In the Fire Ecology Investigation, your mission is to dig up both sides of fire in the forest - the good and the bad. Wait! Can fire possibly be good?! In your exploration, you can learn more than IF it's good, but when, where and how!
Why do we care? Because knowing all about fire ecology will give us clues to address our big question - why do today's challenges harm our forests' health and what can we do about it? Connecting these ideas to evidence and ideas from the other investigations will lead you to a solution for this case!
So, use your imagination and curiosity to investigate Fire Ecology.
- Click to expand any activity in the list below. .
- Gather evidence: As you read, watch, and play, write your observations into your Investigator's Journal.
- When you see this icon , write the answers to the questions shown. These will help you assemble the pieces of the case like a puzzle.
When you feel that you have all that the Fire Ecology Investigation has to give, choose a different investigation, or Solve the Case!
Visit the Scene of the Case
Our friends at the Greater Flagstaff Forest Partnership have created a fun way to investigate fire ecology.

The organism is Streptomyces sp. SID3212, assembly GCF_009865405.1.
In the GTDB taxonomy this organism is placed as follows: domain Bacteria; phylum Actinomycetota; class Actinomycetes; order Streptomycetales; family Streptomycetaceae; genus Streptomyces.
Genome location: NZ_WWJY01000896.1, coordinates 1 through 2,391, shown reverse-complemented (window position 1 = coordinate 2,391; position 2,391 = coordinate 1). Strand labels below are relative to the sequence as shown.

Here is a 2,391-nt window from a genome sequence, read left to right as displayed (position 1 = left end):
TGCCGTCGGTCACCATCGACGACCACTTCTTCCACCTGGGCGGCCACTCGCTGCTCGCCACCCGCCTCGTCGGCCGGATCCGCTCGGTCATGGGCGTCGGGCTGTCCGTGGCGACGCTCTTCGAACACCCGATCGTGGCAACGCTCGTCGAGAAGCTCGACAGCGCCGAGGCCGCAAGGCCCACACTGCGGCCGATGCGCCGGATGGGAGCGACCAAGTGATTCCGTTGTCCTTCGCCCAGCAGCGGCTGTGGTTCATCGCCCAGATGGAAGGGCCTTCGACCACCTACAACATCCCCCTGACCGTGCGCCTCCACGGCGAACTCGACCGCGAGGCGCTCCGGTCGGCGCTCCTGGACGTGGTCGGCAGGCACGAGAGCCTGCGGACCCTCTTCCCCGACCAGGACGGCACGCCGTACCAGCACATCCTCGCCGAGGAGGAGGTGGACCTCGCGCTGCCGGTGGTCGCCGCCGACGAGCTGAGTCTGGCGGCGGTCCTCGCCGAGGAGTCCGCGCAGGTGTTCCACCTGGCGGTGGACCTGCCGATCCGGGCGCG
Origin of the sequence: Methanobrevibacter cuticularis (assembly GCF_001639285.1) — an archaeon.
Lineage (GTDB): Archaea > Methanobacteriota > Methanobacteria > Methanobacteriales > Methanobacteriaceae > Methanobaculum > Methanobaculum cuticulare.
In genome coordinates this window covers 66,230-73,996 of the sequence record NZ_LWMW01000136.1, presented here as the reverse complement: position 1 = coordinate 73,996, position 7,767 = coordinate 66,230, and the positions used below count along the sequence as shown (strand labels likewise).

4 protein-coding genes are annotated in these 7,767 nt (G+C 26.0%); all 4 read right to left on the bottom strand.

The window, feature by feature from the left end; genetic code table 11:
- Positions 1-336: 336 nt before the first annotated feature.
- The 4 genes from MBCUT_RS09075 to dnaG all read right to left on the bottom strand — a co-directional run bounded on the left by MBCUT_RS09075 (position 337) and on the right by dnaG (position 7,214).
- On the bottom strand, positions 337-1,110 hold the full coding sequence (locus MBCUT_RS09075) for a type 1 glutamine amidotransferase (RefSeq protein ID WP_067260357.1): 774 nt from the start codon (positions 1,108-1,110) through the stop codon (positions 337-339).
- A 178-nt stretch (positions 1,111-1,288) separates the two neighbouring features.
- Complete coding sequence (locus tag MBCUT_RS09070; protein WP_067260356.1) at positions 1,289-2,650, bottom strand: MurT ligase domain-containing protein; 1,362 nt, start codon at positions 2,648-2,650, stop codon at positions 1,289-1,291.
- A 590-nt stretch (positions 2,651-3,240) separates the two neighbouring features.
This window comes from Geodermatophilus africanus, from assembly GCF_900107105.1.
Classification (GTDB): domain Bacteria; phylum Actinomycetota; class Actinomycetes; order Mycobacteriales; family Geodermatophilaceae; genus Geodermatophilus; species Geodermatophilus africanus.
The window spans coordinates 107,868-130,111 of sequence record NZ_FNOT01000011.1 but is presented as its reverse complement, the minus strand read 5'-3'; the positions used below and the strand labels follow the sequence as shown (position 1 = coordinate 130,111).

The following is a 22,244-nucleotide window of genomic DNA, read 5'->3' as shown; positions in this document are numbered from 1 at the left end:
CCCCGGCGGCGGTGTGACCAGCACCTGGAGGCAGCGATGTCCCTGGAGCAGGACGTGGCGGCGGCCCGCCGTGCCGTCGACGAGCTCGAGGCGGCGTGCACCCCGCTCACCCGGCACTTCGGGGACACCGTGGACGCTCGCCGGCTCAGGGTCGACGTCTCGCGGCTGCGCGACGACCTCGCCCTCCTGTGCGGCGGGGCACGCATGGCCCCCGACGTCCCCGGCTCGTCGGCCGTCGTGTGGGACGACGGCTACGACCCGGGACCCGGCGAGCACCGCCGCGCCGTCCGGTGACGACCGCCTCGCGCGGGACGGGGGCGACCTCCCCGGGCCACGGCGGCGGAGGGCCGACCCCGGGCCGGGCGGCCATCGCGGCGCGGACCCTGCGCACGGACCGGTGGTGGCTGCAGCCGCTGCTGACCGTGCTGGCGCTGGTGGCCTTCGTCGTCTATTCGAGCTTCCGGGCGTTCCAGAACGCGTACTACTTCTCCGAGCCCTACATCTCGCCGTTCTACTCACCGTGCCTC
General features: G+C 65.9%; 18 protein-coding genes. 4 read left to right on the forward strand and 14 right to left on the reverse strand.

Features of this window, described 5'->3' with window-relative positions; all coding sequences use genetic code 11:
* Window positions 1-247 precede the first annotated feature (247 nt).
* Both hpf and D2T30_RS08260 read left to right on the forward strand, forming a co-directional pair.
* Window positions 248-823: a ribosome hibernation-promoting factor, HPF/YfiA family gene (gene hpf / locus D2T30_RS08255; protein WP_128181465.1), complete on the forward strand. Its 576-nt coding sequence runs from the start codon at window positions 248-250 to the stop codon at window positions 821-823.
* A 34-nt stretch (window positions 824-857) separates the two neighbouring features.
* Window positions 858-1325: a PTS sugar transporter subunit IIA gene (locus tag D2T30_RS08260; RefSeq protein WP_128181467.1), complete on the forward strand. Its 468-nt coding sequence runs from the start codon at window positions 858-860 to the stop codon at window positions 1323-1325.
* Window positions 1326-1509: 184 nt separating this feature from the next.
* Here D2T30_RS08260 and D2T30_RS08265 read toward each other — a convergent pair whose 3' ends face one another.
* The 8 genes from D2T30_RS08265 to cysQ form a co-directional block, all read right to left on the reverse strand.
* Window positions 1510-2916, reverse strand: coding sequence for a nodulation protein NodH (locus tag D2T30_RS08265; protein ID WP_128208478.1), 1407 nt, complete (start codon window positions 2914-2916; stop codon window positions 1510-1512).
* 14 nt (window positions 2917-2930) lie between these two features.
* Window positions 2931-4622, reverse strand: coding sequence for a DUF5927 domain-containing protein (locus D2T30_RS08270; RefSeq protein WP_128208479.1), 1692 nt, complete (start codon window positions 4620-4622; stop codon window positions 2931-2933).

Click the link below the picture to enter the Interactive Forest Kiosk.
There, click on the fire icons to reveal clues to understanding the forest. Remember that fire ecology is your top interest in this investigation, so be sure to click on both icons.
Click HERE to enter the Interactive Forest Kiosk. Close the tab when you're ready to come back!
Let's write some ideas, thoughts, and questions in our Investigator's Journal!
Why do forest managers prescribe fire in our forests?
How has fire suppression impacted the forest ecosystem of today?
What new questions do you have about fire ecology?
Listen to this intriguing story written by Julie Blake Gidley and read to us by Helena Murray.
Prefer to watch and listen on Youtube? Click here. Simply close the tab to come back!
Let's reflect on Ponderosa Pete's story, and put some of our observations in our Investigator's Journal!
What did you learn from listening to the story of Ponderosa Pete?
Why shouldn't people start fires whenever or wherever they like?
What new questions do you have about fire's role in our forests?
The Fire Triangle
Have you ever watched a fire grow?! How is that possible?
Let's record some clues in our Investigator's Journal, so we can use them later!
What are the three components of the fire triangle?
Why would a build up of pine needles, dead branches and too many trees close together be a problem?
Can you spot the difference between the Sequoia and the Ponderosa Pine?
What is the biggest difference between the two trees in the image below? How do you think that difference might help the Yellowbelly Ponderosa Pine Tree survive and thrive in it's environment?